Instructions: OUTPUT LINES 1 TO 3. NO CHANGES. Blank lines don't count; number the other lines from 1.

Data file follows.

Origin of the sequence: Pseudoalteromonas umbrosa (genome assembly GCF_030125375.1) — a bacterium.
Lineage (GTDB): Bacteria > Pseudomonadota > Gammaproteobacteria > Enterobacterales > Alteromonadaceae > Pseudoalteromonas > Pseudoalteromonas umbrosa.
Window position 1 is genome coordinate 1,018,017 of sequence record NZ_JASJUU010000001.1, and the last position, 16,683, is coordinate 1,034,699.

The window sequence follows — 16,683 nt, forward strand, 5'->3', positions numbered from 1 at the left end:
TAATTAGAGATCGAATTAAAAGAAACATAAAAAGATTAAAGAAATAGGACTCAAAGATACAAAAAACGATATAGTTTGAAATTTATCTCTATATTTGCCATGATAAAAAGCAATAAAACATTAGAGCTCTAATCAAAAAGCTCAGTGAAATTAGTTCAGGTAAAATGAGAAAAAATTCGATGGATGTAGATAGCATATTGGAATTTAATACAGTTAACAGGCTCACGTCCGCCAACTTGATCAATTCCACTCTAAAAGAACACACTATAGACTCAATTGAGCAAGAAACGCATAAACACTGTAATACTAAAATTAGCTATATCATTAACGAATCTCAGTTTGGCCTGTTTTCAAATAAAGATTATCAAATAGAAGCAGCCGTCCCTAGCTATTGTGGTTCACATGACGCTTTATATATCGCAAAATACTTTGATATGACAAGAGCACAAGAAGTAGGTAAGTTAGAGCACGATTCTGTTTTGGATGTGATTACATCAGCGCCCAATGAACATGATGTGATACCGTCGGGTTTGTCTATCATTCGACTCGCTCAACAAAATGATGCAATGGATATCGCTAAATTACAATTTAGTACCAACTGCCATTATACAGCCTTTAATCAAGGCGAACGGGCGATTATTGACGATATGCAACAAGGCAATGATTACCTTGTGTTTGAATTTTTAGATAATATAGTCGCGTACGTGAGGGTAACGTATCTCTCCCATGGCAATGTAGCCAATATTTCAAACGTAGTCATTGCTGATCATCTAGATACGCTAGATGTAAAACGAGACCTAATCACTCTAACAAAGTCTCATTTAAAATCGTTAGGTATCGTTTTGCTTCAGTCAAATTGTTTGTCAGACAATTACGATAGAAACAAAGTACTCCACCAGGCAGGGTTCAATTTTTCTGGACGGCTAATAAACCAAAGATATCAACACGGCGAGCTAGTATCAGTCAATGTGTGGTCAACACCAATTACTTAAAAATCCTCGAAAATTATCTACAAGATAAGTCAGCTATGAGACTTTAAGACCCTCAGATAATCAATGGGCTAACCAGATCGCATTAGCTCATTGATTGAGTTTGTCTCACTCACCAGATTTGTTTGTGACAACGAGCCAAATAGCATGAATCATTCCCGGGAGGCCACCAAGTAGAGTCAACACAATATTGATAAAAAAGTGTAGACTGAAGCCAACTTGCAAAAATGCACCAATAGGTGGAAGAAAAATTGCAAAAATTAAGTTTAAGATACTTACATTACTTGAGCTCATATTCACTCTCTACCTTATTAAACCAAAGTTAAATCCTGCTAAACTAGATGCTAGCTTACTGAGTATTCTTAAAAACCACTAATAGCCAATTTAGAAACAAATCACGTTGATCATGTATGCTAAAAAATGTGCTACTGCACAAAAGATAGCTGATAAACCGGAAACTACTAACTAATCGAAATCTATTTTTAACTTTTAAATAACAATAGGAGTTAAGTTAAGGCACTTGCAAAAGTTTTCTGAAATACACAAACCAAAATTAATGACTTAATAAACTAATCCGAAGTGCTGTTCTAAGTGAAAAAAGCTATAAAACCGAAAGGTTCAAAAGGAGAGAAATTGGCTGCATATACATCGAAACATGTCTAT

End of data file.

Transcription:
Origin of the sequence: Pseudoalteromonas umbrosa (genome assembly GCF_030125375.1) — a bacterium.
Lineage (GTDB): Bacteria > Pseudomonadota > Gammaproteobacteria > Enterobacterales > Alteromonadaceae > Pseudoalteromonas > Pseudoalteromonas umbrosa.
Window position 1 is genome coordinate 1,018,017 of sequence record NZ_JASJUU010000001.1, and the last position, 16,683, is coordinate 1,034,699.